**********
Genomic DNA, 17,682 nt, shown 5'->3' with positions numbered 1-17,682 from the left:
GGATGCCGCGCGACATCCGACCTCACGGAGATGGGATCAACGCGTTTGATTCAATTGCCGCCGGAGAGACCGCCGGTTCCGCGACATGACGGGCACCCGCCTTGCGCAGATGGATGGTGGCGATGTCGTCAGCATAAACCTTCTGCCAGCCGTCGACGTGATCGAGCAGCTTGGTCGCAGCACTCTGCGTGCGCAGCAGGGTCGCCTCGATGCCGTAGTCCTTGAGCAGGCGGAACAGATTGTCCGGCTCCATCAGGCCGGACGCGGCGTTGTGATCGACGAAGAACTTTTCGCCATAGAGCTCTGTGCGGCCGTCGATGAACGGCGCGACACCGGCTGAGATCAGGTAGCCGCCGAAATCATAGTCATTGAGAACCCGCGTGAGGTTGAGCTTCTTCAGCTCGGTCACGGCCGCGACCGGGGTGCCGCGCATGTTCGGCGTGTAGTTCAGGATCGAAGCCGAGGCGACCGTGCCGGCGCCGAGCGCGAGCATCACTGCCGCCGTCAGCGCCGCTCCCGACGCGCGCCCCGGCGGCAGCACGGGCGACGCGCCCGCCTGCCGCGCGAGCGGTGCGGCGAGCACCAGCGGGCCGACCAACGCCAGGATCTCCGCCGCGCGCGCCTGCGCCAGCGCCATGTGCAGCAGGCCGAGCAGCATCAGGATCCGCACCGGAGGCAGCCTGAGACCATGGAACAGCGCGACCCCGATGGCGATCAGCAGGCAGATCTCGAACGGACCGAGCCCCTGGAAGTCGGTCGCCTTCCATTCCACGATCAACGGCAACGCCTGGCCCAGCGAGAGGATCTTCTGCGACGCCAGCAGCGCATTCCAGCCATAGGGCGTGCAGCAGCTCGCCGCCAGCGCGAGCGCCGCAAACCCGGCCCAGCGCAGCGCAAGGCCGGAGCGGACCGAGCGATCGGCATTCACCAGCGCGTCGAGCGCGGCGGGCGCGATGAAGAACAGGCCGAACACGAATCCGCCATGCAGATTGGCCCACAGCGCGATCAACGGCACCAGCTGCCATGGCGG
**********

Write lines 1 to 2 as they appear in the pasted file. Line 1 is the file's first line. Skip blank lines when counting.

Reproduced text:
Genomic DNA, 17,682 nt, shown 5'->3' with positions numbered 1-17,682 from the left:
GGATGCCGCGCGACATCCGACCTCACGGAGATGGGATCAACGCGTTTGATTCAATTGCCGCCGGAGAGACCGCCGGTTCCGCGACATGACGGGCACCCGCCTTGCGCAGATGGATGGTGGCGATGTCGTCAGCATAAACCTTCTGCCAGCCGTCGACGTGATCGAGCAGCTTGGTCGCAGCACTCTGCGTGCGCAGCAGGGTCGCCTCGATGCCGTAGTCCTTGAGCAGGCGGAACAGATTGTCCGGCTCCATCAGGCCGGACGCGGCGTTGTGATCGACGAAGAACTTTTCGCCATAGAGCTCTGTGCGGCCGTCGATGAACGGCGCGACACCGGCTGAGATCAGGTAGCCGCCGAAATCATAGTCATTGAGAACCCGCGTGAGGTTGAGCTTCTTCAGCTCGGTCACGGCCGCGACCGGGGTGCCGCGCATGTTCGGCGTGTAGTTCAGGATCGAAGCCGAGGCGACCGTGCCGGCGCCGAGCGCGAGCATCACTGCCGCCGTCAGCGCCGCTCCCGACGCGCGCCCCGGCGGCAGCACGGGCGACGCGCCCGCCTGCCGCGCGAGCGGTGCGGCGAGCACCAGCGGGCCGACCAACGCCAGGATCTCCGCCGCGCGCGCCTGCGCCAGCGCCATGTGCAGCAGGCCGAGCAGCATCAGGATCCGCACCGGAGGCAGCCTGAGACCATGGAACAGCGCGACCCCGATGGCGATCAGCAGGCAGATCTCGAACGGACCGAGCCCCTGGAAGTCGGTCGCCTTCCATTCCACGATCAACGGCAACGCCTGGCCCAGCGAGAGGATCTTCTGCGACGCCAGCAGCGCATTCCAGCCATAGGGCGTGCAGCAGCTCGCCGCCAGCGCGAGCGCCGCAAACCCGGCCCAGCGCAGCGCAAGGCCGGAGCGGACCGAGCGATCGGCATTCACCAGCGCGTCGAGCGCGGCGGGCGCGATGAAGAACAGGCCGAACACGAATCCGCCATGCAGATTGGCCCACAGCGCGATCAACGGCACCAGCTGCCATGGCGG